Montreal mayor dances on the graves of Alberta jobs

Click to play video: 'Denis Coderre celebrates cancellation of Energy East pipeline project'
Denis Coderre celebrates cancellation of Energy East pipeline project
Reaction is varied across Canada to news that the Energy East pipeline project has been cancelled by Trans Canada. While Quebecers are celebrating, there is disappointment in many other parts of the country. Global's Raquel Fletcher reports – Oct 5, 2017

Montreal Mayor Denis Coderre is elated at the cancellation of the Energy East pipeline, taking partial credit.

The mayor who has been the strongest opponent in Quebec of the pipeline that would have carried Alberta bitumen from Alberta to the Atlantic coast, said he was proud of work done by those who tried to stop it.

Coverage of Energy East on

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Denis Coderre has poured 8 billion litres of waste into the St. Lawrence River. He is not the environment’s best friend, but has now positioned himself as some sort of protector of all that’s good and green because he inspired many mayors and other politicians to stand up to TransCanada to prevent them from laying down pipe in Quebec.

LISTEN: Alberta United Conservative Party leadership candidate Jason Kenny calls the demise of Energy East “tragic”

Ontario had signed off having the pipe run through its province. The Atlantic provinces did the same. But without Quebec there can be no west-east pipeline.

Coderre helped to prevent Canadians from being energy self-sufficient. There would have been no more need to have oil shipped in by tankers from the Middle East, or South America. 

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Montreal Mayor Denis Coderre reacts after throwing a ceremonial pitch during a pre-game ceremony as the Toronto Blue Jays face the Cincinnati Reds in MLB exhibition play Friday, April 3, 2015 in Montreal.
Montreal Mayor Denis Coderre reacts after throwing a ceremonial pitch during a pre-game ceremony as the Toronto Blue Jays face the Cincinnati Reds in MLB exhibition play Friday, April 3, 2015 in Montreal. Paul Chiasson/CP

It’s interesting that this happened in the same week that a trial began in Lac-Mégantic, to prosecute those guilty of criminal negligence in the deaths of 47 people.

They were killed by a train carrying highly flammable shale oil from the United States.

The derailment of that train turned it into a bomb that blew up downtown Lac-Mégantic.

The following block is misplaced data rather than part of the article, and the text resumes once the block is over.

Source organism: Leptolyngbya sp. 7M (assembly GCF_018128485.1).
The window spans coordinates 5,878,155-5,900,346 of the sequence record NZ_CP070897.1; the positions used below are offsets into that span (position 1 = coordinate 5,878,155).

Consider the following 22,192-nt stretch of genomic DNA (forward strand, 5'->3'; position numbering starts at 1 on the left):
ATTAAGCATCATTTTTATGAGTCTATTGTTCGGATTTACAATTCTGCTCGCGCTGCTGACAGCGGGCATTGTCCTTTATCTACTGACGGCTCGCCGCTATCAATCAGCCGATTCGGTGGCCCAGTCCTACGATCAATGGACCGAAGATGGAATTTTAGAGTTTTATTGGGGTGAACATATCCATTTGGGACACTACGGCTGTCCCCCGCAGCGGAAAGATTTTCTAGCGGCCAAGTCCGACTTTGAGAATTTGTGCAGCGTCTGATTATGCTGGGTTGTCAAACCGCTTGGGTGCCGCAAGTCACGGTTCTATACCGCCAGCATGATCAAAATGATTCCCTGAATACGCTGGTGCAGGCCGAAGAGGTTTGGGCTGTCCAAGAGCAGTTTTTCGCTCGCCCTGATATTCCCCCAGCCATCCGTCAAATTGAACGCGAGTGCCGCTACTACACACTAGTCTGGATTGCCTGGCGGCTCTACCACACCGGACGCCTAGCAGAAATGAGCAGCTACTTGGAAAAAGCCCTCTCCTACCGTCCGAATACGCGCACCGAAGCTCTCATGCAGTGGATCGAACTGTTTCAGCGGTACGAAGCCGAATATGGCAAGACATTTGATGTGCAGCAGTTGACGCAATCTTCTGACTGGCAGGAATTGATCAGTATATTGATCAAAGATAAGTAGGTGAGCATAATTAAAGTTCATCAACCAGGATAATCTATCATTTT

In the same week that this trial began, Energy East, a project that could have virtually guaranteed no more Lac-Mégantics, was killed.

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Denis Coderre’s economy in Montreal, and the Quebec economy in general, gains nothing from the demise of Energy East. No food is going into the bellies of children raised by parents who might otherwise have good-paying energy jobs in Quebec.

The only beneficiary in Quebec of this decision is Denis Coderre’s high-carb ego. He took on a big, bad energy company based in Alberta. He drilled Albertans a new one.

And when the company announced that it was the end of the trail, Denis Coderre celebrated the demise of Alberta jobs.

READ MORE: TransCanada kills plan for Energy East pipeline

Some might ask whether Justin Trudeau talked back to his good Liberal friend Denis Coderre for behavior unbecoming of a public figure, not to mention disruptive to national unity.

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It might seem like a good question if you don’t know anything about Liberal politics in Quebec.

But if you do, you also know it’s a question you would never ask there. Being against the energy industry and against Alberta is cool in Quebec, and Liberals want to be the cool kids.

Upgrading plant at the Suncor Energy Oil Sands project near Fort McMurray, Alberta on Tuesday, June 13, 2017. Larry MacDougal/Canadian Press

Speaking of kids — the reason kids in Quebec are in a daycare system where parents pay as little as $7.55 a day is because of multiple billions of dollars that flow to Quebec in equalization payments, courtesy of Alberta.

Alberta sweat buys Quebec a lot of daycare, health care and low tuition fees. The list of gifts that Santa Alberta delivers down the Quebec chimney amounts to $8 billion per year.

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That’s part of the equalization formula, which now has Quebec sitting with a lower unemployment rate than Alberta does.

How does one of Quebec’s most prominent politicians show gratitude for the massive gifting every year from Albertans? By dancing on their graves. 

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